Alex Kurtzman and his screenwriting team can’t decide what kind of film he wanted to make, resulting in a shambling, rambling, dispiriting mess that that’s more likely to end Universal’s shared universe experiment before it begins.
Despite a “blame the patriarchy” rationale for Ahmanet’s behavior (she just wanted to inherit her father’s throne) that can be easily twisted into misogyny (she’s evil because she refuses to accept her place in the natural order), Ahmanet isn’t even The Mummy’s Big Bad: In exchange for her eternal devotion to Set, the Egyptian God of Death, she gets to live forever (more or less), control sandstorms and crows, and create an entire army of the undead via her soul-sucking power (insert Lifeforce reference here). She’ll be a super-powerful queen, albeit a queen who has to answer to the God of Death for all eternity. And Morton? Since an international movie star plays the protagonist, he gets to be the “Chosen One,” Set’s earthly host. To make the transition from mortal to Set’s Cruise-shaped vessel, Ahmanet (the “penultimate” evil to Set’s “ultimate” iteration), has to complete a ritual involving Morton and a one-of-a-kind dagger (location: London and the recently unearthed Knights Templar chamber).
An effects-driven plane crash rudely interrupts Morton’s flight back to London with Ahmanet’s sarcophagus, but his “Chosen One” status, not to mention Cruise’s real-world status as a bankable leading man, means he’ll survive to star in the sequel(s) or make guest appearances in future Dark Universe entries (if any), but as a best-in-film set piece, it also means it’s all downhill set piece and action wise from there. Outside of a cringe-worthy scene involving eerily convincing CGI rats attacking Morton in London or Dr. Jekyll’s singular freakout inside Prodigium’s poorly designed offices, The Mummy unfolds in fits and starts, stopping here for longwinded exposition (apparently Dr. Jekyll’s favorite pastime), stopping there for an unconvincing romantic scene between Morton and Halsey (because one-night stands are practically the equivalent of a long-term relationship in the Dark Universe), with the occasional catch-up scene featuring Ahmanet taking a stroll around London, hanging out (literally) in Prodigium’s underground offices, or playing mind games with the beleaguered Morton.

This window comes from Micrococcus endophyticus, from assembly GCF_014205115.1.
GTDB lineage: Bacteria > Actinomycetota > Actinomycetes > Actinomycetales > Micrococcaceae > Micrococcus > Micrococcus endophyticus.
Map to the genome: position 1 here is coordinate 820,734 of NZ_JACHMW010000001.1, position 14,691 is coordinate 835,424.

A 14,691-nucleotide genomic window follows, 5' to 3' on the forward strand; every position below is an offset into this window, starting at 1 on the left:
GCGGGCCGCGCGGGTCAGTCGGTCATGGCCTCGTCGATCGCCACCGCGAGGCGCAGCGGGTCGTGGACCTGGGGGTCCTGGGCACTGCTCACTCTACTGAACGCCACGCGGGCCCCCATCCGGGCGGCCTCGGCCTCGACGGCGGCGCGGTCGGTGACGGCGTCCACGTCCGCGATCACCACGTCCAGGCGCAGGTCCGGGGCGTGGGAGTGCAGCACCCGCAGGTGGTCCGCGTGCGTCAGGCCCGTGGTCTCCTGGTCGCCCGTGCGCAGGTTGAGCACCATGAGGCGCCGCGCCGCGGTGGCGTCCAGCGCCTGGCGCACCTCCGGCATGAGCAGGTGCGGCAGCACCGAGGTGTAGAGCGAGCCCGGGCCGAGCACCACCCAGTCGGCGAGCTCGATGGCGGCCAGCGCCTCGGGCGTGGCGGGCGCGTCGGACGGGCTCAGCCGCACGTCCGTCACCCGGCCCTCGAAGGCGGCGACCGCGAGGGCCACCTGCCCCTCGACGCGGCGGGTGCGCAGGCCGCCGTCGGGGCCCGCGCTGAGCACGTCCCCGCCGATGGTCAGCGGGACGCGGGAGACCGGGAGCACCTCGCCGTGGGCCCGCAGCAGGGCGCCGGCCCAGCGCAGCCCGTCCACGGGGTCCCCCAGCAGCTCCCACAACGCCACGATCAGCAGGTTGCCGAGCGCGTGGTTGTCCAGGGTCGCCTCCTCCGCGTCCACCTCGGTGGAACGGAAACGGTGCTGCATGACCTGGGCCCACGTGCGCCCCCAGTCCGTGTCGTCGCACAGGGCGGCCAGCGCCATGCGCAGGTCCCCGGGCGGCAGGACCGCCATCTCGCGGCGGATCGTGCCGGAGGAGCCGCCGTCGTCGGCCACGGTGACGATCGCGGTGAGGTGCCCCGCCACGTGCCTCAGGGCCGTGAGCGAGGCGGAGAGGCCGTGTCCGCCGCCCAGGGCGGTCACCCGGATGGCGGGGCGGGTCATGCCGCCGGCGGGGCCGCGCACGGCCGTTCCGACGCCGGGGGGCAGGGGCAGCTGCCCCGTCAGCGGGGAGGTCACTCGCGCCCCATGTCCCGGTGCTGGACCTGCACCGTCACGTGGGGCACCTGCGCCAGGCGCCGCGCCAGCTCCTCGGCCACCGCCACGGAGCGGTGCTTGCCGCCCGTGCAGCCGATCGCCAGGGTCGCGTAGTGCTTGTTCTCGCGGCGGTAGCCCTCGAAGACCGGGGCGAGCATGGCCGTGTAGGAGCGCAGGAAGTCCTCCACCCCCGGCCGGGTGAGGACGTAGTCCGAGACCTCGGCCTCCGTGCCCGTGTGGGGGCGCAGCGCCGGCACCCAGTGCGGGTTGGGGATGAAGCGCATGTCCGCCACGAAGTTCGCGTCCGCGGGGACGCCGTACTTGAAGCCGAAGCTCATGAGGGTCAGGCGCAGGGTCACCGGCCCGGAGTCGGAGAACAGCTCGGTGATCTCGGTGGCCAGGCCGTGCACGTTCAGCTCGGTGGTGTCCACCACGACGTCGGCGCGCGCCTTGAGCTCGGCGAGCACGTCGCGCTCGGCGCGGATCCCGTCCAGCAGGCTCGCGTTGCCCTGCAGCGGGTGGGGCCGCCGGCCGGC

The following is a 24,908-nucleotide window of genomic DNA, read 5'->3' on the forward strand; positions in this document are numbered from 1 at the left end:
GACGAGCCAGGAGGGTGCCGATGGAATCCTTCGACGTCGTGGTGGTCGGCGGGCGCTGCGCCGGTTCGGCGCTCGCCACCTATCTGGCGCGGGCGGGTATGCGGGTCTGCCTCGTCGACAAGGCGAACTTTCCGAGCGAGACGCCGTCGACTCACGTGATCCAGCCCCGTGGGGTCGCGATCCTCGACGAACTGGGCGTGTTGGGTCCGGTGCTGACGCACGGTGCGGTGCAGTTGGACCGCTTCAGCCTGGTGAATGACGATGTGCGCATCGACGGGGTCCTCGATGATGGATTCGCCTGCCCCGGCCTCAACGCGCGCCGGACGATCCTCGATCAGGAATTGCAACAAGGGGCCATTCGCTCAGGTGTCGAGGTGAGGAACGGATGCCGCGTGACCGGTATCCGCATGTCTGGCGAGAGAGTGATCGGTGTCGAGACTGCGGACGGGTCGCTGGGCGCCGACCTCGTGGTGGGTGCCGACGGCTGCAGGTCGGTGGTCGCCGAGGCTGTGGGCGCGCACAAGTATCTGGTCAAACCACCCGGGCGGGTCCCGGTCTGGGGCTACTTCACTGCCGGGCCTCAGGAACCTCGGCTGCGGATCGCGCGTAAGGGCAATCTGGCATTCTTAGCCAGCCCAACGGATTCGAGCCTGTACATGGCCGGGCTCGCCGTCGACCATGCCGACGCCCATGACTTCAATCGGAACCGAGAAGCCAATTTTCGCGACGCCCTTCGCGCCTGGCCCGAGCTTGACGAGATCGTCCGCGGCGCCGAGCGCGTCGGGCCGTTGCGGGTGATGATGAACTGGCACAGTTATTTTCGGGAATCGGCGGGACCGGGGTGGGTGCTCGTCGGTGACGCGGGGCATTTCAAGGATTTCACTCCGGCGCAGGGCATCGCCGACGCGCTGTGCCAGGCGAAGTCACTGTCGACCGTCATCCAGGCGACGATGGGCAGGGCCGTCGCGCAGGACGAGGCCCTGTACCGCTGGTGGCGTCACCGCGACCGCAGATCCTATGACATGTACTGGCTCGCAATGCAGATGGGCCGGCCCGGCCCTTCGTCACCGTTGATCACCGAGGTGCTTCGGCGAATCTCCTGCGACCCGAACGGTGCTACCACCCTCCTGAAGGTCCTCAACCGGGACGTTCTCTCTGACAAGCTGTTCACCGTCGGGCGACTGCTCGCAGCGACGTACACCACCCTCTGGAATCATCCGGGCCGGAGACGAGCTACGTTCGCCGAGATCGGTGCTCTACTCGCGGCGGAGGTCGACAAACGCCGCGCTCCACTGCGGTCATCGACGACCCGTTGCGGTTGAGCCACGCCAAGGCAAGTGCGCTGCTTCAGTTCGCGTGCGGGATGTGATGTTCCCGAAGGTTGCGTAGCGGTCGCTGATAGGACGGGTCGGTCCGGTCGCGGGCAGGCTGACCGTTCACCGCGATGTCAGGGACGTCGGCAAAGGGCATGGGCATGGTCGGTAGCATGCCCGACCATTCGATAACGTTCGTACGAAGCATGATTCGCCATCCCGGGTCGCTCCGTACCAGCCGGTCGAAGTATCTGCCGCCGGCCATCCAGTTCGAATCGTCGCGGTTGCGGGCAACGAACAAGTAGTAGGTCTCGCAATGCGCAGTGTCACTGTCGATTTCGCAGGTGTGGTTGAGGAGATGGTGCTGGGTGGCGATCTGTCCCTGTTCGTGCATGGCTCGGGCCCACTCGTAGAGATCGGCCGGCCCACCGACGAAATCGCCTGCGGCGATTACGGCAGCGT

It might come as a shock, but The Mummy tries to be all things to all people (minus critics, since they don’t count), stumbling between genres (action, horror, comedy) with little tonal consistency or stalling Ahmanet and Morton’s final, life-changing meet-and-greet for more universe-building and franchise setting (insert multiple yawns here), without telling a complete, coherent, or compelling story. Screenwriter-turned-director Alex Kurtzman (People Like Us, Star Trek, Fringe) and his screenwriting team (in addition to Kurtzman, five other writers officially contributed to The Mummy’s script) can’t decide what kind of film he wanted to make, resulting in a shambling, rambling, dispiriting mess that that’s more likely to end Universal’s shared universe experiment before it begins. Universal just proved how difficult, if not impossible, it can be to create a shared cinematic universe without superheroes to call your own.
Screenwriter-turned-director Alex Kurtzman and his screenwriting team -- in addition to Kurtzman, five other writers officially contributed to The Mummy’s script -- can’t decide what kind of film he wanted to make, resulting in a shambling, rambling, dispiriting mess that that’s more likely to end Universal’s shared universe experiment before it begins.